A return to inflation after Coronavirus?

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A return to inflation after Coronavirus?A return to inflation after Coronavirus?A return to inflation after Coronavirus?

Inflation has been low for a long time but fiscal stimulus and economic recovery from the pandemic could mean an inflation wave. Here we look at types of inflation, the inflation forecast for 2021 and potential opportunities for investors.


Inflation Inflation Coronavirus Inflation pandemic Inflation after Coronavirus Inflation 2021 Inflation forecast 2021 Inflation wave Types of inflation

4 min reading

It's been a long time since investors have had to factor inflation into their decision-making. A combination of factors, including ageing populations, high debt and globalisation, have served to keep inflation low in spite of loose monetary policy. However, this may be about to change with a possible inflation wave as economies start to recover from the impact of Coronavirus.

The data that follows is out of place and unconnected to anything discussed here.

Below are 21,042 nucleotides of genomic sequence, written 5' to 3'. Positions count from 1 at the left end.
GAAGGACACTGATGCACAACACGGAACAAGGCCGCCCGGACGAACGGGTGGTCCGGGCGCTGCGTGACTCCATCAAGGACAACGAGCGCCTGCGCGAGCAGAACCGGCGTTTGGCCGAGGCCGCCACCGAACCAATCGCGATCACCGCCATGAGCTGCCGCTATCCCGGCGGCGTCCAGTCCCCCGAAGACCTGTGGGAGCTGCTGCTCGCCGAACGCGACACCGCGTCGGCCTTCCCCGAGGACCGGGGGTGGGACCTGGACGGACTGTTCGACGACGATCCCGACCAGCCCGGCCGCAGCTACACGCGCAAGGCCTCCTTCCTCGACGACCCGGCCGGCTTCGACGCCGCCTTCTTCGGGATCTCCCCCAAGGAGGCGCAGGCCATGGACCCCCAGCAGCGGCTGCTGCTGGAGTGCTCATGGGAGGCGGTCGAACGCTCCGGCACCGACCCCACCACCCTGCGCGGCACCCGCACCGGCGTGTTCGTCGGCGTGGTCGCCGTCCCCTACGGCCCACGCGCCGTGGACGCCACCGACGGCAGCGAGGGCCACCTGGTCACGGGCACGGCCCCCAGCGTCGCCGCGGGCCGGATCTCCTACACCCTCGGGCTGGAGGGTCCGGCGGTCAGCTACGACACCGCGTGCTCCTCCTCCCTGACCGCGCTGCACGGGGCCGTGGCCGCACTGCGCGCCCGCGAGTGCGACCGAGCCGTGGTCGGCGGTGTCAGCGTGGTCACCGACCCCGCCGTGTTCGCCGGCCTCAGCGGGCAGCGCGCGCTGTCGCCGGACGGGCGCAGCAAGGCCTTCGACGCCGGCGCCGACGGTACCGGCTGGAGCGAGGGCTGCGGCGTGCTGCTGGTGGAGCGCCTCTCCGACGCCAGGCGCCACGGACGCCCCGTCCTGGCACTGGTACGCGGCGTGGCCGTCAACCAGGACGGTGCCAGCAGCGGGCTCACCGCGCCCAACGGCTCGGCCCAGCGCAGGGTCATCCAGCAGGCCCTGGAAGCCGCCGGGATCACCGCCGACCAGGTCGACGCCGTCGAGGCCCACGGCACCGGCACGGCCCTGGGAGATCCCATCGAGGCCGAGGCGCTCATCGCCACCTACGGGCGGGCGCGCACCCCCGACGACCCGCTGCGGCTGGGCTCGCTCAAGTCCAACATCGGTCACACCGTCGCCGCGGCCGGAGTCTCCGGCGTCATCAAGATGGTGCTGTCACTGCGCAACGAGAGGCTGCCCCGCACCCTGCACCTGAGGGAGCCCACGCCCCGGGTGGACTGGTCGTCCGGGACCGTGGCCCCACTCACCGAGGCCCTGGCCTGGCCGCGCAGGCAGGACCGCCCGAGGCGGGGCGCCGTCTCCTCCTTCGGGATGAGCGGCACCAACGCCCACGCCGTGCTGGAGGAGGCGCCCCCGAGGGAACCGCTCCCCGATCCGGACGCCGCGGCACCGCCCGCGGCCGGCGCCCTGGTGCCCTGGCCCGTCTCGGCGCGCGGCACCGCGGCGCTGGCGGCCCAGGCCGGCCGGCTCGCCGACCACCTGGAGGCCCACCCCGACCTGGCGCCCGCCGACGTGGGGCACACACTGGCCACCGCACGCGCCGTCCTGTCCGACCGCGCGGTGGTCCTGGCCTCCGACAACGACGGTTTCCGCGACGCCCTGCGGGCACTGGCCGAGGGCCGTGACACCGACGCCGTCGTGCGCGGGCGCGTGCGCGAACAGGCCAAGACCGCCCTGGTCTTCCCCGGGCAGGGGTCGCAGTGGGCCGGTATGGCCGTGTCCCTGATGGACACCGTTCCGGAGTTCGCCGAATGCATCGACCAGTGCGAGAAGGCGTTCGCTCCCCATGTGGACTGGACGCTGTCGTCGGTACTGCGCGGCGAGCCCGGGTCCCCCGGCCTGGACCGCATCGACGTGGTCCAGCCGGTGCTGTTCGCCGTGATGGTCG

Different economic activity can cause different types of inflation

Governments have heaped huge fiscal stimulus packages on top of low interest rates leaving plenty of liquidity sloshing round the global financial system. With economic recovery on top, there are mounting concerns that prices may march higher.

This ‘demand-pull’ inflation is one of the main types of inflation: more people have more money to spend on the same amount of goods and services. Such increased demand usually leads to an increase in prices.

The other main type of inflation - ‘cost-pull’ - is driven by the increased costs to produce goods and provide services.

Inflation after Coronavirus

The potential for increased inflation after Coronavirus is particularly true in the US, where stimulus packages have been higher and economic recovery is faster. In March, consumer prices rose by 0.6% over February, meaning that inflation 2021 growth to date is at a pace not seen since 2012. Petrol accounted for almost half of the increase but there were also worrying signs of higher prices, for now at least, across the economy.